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12 Natural Antihistamines for Allergy Sufferers

12 Natural Antihistamines for Allergy Sufferers

Here we are in the middle of spring, which for many of us means a rebirth of sorts as warmer temps and budding flowers lift our spirits and brings us out of semi-hibernation. For many of us, though, it's a mixed blessing, Springtime also means the arrival of spring allergies, also known as hay fever. That renders millions of us rubbing itchy, watery eyes, sneezing frequently, and dealing with a runny nose. Headaches and listlessness can also make this time of year difficult.

Prescription drugs and over-the-counter products are available to help us survive this challenging time of year. But for the sake of your overall health and a presumed desire to avoid remedies that make you drowsy, let's take it a step further and look at some natural remedies that have demonstrated effectiveness in tamping down increased histamine levels that make us susceptible to allergic reactions like those described above.

Following are a dozen natural remedies that can help you in your own personal war against an overactive immune system cranking out excessive levels of histamine that leave us in a state of misery - even if just for several weeks before things clear up. This list is arranged alphabetically, so no rankings here:

Acidophilus/probiotics: Acidophilus is a a probiotic and the "friendly" bacteria that takes up residency in your gut It's shown an ability to reduce the frequency and severity of infections - which plays into the alleviation of allergy symptoms.

Astragalus: This medicinal plant, which also goes by "milk vetch," is a robust antioxidant believed able to "stabilize mast cells in the intestines and nasal passages", which is a reaction allergy sufferers are looking for (even if they aren't aware of the physiology involved).

B. longum: People having low or nonexistent tolerance for histamine often have a deficiency of a "healthy" bacteria belonging to the bifidobacteriaceaefamily. One such species in that family is bifidobacterium longum - in short, b. longum - which has been shown to suppress allergic reactions in rats.

Bromelain: This is an anti-inflammatory enzyme found in pineapple juice as well as being available in supplement form, per medicalnewstoday.com. It is a natural remedy for inflammation or swelling, such as that found in your sinuses, which for anyone who knows about blowing their nose during allergy season is an important consideration.

Butterbur: This is a plant extract sourced from a shrub found in various places around the world, including North America. Butterbur has been shown effective in treating migraines as well as hay fever, which is also called allergic rhinitis.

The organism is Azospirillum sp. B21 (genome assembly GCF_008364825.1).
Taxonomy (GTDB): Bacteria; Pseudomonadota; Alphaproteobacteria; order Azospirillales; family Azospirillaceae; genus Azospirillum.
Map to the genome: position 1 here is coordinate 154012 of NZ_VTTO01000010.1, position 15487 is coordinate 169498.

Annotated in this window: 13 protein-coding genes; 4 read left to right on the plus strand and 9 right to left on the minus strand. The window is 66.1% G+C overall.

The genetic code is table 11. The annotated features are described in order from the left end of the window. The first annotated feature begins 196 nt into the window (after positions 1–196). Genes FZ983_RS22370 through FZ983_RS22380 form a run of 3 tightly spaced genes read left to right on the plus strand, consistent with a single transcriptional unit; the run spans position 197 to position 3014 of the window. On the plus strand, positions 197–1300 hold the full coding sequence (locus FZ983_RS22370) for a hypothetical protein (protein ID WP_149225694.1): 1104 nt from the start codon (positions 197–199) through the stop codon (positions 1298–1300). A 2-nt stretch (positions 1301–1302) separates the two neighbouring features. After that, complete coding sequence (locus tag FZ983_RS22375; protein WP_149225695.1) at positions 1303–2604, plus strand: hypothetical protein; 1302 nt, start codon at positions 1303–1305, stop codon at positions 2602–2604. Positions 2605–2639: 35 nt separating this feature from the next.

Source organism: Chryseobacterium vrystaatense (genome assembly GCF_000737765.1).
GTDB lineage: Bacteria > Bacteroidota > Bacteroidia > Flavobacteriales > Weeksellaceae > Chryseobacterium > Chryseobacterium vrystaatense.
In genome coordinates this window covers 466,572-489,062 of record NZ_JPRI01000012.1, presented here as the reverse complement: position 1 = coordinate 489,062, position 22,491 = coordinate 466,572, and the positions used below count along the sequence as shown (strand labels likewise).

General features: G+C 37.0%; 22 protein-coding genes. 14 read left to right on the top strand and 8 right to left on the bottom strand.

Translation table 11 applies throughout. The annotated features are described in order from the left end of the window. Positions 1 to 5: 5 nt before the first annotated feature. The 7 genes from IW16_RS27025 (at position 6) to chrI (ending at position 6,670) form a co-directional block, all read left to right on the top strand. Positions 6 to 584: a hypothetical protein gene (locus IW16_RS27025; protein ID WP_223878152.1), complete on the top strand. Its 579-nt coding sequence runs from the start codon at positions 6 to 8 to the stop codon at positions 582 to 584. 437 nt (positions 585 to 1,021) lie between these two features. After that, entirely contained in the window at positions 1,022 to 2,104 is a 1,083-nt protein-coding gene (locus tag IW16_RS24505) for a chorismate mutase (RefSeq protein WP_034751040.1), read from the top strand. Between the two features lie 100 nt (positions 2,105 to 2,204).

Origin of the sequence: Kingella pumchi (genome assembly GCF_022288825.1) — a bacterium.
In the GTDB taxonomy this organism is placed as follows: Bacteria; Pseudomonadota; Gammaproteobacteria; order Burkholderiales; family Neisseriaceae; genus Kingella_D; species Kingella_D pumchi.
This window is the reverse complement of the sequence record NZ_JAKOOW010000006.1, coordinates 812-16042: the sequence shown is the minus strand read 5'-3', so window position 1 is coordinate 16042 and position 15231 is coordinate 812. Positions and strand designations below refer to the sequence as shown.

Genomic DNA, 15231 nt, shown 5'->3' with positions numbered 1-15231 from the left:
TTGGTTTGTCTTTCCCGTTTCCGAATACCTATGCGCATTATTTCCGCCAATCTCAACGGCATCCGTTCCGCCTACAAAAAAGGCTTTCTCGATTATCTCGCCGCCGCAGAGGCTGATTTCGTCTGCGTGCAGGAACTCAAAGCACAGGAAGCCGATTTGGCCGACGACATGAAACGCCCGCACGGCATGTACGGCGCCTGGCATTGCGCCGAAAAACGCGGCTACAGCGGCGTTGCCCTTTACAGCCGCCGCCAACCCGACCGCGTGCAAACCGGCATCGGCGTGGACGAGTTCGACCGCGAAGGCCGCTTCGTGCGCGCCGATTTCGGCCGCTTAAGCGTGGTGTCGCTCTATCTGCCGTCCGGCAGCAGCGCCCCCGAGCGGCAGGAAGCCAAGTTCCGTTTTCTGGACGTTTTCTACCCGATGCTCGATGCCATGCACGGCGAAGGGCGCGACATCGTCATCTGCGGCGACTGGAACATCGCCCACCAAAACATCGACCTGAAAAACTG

Curcumin: This is the active yellow compound found in turmeric and capable of performing a multitude of health-related functions, to include suppressing an overactive immune system and hindering the release of histamine by mast cells.

EGCG: This is a polyphenol found in green tea that can not only stabilize mast cells but also shut down the enzyme (histidine decarboxylase) in your body that manufactures histamine.

Forskolin: Per selfhacked.com, this is a compound sourced from the mint family known formally as Coleus forskohlii. Forskolin is known for helping in weight loss, although it can prevent asthma as well as stabilize the mast cells that are linked to allergic rhinitis.

Plant sterols: These have shown effectiveness in regulating your immune system, such that if your immune system is overreacting to outside stimuli it can "calm" it down, thus reducing allergy symptoms. More specifically, sterols can reduce the actual immune factor that triggers the allergic response and the release of histamine.

Quercetin : You might wonder why a substance found in onions - the slicing of which can cause your eyes to water - would be effective in fighting allergies and the accompanying watery, itchy eyes, but that is the irony that works with quercetin. Similar to the properties of Vitamin C, quercetin can stabilize the mast cells that produce an allergic reaction in your body while also hindering allergy symptoms.

Theanine: This is an amino acid that has been shown effective in stabilizing mast cells and thwarting the unwanted release of histamine in your body.

Vitamin C: No surprise here. Vitamin C has long been a go-to supplement for fending off colds and the flu, and it can also help you in dealing with allergy symptoms. Oxidative stress plays a major role in allergy-related conditions. Vitamin C acts as a natural immune booster and antihistamine. It also works as a potent antioxidant and anti-inflammatory, both of which make C a natural for clearing up - or at least reducing - your symptoms.

Be sure to discuss your use of these and other products designed to reduce allergy symptoms with your personal physician to make sure you are fighting this battle properly.

* Statements have not been evaluated by the Food and Drug Administration. This product is not intended to diagnose, treat, cure or prevent any disease. WonderLabs always recommends reviewing any nutritional supplement changes with your primary medical provider.

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